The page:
‘Lane Filtering’ Now Legal in Utah: Second State Behind California
Last month, the Utah House of Representatives voted 54 to 12 to endorse HB149, a bill that would legalize lane splitting – or as its referred to in the bill, “lane filtering.”
This bill went to Senate for consideration, and was passed March 21. Utah is now the second state behind California to allow motorcyclists to “filter” through stopped traffic.
The bill does not allow lane filtering on freeways, and only on roads where the posted speed limit of 45 mph or less. Also, the motorcycle can only filter through stopped traffic at 15 mph or less – different from California’s lane splitting law that allows riders to pass moving traffic.
The bill was sponsored by State Rep. Walt Brooks, R-St. George, whom the Salt Lake Tribune reported was rear-ended twice. The Salt Lake Tribune also reported that between 2011 and 2017, there were 1,288 incidents of a motorcycle getting rear-ended in Utah.
The Utah Lane Filtering Bill HB149 provides the following provisions for a motorcyclist overtaking another vehicle:
- Overtake vehicle in the same direction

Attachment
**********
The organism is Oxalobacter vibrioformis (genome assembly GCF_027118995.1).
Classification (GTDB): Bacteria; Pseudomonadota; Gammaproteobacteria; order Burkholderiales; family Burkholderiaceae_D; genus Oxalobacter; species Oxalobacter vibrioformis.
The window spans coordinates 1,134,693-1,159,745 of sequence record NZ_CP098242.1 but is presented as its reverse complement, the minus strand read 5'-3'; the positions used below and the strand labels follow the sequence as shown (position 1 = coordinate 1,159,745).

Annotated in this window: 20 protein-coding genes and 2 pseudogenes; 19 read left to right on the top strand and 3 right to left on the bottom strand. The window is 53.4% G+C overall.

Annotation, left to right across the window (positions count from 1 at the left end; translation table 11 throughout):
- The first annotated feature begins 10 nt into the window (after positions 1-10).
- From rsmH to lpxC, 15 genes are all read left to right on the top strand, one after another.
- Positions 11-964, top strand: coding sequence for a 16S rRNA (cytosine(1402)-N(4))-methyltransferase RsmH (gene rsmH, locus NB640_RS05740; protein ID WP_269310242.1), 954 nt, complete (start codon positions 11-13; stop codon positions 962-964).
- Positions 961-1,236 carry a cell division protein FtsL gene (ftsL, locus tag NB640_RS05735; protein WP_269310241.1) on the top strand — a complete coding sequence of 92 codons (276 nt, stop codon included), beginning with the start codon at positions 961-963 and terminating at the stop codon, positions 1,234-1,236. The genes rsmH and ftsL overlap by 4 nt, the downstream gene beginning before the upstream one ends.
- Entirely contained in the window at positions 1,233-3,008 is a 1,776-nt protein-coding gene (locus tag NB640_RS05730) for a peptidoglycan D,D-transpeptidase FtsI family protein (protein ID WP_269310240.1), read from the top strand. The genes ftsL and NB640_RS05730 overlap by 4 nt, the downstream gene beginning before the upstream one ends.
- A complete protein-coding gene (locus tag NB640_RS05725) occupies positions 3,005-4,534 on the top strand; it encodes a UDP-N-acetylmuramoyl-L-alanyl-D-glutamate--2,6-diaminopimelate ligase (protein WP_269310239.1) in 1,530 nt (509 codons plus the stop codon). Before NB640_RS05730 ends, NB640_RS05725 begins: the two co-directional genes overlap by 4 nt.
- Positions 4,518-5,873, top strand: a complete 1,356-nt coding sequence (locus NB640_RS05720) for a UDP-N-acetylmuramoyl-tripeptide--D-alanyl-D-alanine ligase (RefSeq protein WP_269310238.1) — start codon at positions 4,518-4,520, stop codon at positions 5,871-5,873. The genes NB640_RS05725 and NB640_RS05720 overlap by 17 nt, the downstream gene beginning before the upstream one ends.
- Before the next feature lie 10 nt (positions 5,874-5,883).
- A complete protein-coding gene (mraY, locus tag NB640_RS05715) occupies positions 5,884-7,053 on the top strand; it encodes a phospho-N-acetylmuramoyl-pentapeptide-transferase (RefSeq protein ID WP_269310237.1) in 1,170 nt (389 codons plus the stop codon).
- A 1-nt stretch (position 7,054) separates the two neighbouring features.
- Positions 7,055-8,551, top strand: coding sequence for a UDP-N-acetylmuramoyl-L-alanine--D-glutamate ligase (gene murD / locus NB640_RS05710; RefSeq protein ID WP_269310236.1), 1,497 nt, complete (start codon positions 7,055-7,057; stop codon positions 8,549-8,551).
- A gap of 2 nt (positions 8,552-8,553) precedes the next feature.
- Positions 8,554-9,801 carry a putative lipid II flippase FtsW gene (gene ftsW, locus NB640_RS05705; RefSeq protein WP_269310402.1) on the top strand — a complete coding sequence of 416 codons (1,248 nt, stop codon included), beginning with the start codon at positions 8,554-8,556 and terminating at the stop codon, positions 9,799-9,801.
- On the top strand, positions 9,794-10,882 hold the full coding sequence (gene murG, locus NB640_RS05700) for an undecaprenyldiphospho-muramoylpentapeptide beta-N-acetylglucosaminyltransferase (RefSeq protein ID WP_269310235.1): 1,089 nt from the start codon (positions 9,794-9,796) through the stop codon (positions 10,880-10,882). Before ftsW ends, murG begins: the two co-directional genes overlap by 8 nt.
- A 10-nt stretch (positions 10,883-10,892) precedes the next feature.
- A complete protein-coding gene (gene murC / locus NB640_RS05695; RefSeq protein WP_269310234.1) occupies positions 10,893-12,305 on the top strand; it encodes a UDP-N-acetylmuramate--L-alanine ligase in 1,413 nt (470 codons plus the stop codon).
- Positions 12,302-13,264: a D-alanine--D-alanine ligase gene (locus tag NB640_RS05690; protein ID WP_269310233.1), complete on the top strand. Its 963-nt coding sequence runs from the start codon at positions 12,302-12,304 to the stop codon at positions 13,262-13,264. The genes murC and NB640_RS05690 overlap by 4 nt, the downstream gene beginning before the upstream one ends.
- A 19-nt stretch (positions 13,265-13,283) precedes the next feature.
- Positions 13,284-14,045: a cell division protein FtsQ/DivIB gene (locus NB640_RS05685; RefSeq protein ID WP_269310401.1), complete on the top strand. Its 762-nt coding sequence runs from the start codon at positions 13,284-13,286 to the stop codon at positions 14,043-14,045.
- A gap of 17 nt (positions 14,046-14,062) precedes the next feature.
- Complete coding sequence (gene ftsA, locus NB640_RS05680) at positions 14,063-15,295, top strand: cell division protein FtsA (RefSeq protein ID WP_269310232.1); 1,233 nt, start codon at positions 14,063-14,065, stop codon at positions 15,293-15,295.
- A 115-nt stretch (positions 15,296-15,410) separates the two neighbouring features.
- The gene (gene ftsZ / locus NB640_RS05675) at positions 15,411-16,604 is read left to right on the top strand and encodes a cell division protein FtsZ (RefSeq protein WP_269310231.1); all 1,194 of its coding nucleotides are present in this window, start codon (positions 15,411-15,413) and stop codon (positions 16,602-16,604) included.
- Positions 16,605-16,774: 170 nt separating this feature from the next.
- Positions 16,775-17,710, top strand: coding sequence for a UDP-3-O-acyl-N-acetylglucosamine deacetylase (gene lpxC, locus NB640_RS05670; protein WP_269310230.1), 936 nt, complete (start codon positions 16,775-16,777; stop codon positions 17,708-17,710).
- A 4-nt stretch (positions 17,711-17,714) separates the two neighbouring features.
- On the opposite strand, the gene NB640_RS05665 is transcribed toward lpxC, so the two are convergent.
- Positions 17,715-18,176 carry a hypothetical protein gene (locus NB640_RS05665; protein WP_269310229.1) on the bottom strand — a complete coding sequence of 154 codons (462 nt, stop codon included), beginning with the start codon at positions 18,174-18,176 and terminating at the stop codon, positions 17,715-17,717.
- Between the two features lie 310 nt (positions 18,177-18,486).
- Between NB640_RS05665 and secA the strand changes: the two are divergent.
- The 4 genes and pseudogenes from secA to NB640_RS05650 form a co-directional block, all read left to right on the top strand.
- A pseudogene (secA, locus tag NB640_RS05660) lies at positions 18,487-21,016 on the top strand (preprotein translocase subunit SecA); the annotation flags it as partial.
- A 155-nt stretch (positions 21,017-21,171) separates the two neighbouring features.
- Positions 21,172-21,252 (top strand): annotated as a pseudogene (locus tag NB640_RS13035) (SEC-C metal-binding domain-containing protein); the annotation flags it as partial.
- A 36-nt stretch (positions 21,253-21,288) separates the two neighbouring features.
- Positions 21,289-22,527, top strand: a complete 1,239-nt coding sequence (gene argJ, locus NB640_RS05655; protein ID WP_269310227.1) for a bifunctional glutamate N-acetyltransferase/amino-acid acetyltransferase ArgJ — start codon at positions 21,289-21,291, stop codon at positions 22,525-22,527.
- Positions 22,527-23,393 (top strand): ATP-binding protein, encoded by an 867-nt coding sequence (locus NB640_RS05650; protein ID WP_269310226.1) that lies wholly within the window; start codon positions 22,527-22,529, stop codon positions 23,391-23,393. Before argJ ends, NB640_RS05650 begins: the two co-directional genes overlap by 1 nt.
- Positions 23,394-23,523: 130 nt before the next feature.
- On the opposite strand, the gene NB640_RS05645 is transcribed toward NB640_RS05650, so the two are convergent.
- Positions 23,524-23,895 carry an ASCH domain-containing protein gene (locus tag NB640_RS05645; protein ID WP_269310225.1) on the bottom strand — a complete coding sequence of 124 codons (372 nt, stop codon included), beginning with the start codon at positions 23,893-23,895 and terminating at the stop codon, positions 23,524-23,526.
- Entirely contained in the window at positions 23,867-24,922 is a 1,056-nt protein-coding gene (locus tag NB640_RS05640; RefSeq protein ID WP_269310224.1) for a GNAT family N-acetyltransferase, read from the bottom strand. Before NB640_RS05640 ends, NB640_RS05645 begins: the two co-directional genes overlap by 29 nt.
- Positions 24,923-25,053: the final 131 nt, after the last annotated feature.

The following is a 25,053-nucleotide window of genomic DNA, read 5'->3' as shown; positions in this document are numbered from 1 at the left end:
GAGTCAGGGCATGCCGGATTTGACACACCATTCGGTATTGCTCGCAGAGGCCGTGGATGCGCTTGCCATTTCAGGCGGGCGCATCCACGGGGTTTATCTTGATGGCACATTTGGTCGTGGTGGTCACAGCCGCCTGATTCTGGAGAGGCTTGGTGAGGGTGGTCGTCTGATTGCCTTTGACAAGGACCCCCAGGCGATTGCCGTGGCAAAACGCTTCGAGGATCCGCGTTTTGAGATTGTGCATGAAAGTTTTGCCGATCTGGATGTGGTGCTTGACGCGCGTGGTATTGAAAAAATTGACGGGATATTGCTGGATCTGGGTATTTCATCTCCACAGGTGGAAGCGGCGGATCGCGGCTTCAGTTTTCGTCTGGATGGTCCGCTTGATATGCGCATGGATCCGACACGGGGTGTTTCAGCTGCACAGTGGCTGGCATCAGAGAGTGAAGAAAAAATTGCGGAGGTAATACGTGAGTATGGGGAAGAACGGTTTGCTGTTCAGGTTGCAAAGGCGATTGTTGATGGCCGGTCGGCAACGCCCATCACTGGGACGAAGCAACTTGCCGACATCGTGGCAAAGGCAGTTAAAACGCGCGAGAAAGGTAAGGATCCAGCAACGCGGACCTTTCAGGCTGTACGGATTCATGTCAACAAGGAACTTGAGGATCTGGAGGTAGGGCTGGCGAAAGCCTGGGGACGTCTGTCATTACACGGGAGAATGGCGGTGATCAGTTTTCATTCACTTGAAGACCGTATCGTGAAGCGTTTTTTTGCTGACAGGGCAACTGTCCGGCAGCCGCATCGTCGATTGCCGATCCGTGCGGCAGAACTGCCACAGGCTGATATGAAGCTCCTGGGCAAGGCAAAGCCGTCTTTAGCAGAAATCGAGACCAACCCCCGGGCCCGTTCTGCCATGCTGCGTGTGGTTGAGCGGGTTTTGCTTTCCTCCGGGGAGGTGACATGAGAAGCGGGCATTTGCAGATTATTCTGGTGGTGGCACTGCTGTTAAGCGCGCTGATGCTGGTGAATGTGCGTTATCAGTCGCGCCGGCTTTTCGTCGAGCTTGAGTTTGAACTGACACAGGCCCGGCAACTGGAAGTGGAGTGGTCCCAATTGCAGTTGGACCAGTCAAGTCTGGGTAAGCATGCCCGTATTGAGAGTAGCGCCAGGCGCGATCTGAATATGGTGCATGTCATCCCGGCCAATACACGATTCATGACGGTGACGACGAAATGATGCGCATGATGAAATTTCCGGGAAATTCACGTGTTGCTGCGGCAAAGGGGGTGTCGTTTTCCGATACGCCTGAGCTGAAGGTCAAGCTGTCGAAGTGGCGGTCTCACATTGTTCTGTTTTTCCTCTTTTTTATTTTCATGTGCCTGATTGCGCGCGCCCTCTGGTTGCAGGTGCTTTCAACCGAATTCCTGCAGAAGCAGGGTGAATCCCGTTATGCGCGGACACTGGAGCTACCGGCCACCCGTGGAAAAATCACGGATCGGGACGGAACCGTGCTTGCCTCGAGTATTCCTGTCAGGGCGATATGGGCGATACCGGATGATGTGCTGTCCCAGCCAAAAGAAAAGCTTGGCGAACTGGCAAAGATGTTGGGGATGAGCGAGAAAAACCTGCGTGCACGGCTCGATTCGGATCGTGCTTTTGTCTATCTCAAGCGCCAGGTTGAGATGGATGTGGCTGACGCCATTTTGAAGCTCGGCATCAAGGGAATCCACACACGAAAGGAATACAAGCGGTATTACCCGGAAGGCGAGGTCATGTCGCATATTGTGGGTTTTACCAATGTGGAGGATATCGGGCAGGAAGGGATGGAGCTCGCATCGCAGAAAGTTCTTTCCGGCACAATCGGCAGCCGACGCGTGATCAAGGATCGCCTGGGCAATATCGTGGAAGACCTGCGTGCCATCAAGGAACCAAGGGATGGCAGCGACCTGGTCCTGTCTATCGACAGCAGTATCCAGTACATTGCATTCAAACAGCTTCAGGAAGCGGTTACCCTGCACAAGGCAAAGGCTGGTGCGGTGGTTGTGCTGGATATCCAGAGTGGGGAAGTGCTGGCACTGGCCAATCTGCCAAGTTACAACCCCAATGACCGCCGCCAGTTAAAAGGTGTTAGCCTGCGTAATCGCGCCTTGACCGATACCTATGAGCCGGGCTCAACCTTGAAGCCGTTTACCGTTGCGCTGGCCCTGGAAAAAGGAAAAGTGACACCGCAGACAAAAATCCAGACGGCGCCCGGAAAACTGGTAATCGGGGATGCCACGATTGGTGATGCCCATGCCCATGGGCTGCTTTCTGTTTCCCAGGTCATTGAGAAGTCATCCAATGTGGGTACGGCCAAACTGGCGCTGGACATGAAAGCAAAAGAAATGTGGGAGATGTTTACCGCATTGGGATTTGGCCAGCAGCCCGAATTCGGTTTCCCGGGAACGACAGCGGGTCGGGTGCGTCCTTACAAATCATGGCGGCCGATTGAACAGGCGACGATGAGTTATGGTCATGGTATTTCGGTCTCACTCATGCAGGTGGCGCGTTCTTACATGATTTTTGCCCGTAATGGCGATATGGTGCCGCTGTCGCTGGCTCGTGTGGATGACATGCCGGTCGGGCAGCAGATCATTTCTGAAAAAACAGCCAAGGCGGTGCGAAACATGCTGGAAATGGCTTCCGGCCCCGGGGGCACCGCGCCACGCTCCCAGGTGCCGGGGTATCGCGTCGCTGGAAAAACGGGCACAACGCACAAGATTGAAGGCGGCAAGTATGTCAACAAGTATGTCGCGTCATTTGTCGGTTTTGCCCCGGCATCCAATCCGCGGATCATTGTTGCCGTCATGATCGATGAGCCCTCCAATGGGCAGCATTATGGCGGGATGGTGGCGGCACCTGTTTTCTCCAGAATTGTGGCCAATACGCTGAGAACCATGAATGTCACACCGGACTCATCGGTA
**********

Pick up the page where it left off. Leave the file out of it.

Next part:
- Give right of way to overtaking vehicle
- Be on a roadway with a speed limit of 45 mph or less
- Overtaken vehicle must be stopped
- Motorcyclist must travel at 15 mph or less
- Movement must be made safely
Utah state says this law expires on July 1, 2022. If all goes well, Utah’s next actions will be to allow lane filtering on freeways – such as the California bill does now.
Following the news, on-highway government relations manager for the American Motorcyclist Association Mike Sayre commented: “This is a major victory for motorcyclists in Utah and across the country. As more states acknowledge the benefits of lane splitting, motorcyclists can become safer on the roads, and motorists can find some relief from traffic congestion.”
As of March, the only other state considering lane splitting for motorcycles is Oregon. HB2314 is the opposite of Utah’s, though, and would only approve lane spitting on freeways.
Utah’s lane filtering is much different from the legalized lane splitting in California, which has “guidelines” from the California Highway Patrol that says motorcyclists should not travel faster than 10 mph when passing other traffic that’s moving, and they should not lane split when traffic flow is at 30 mph or faster.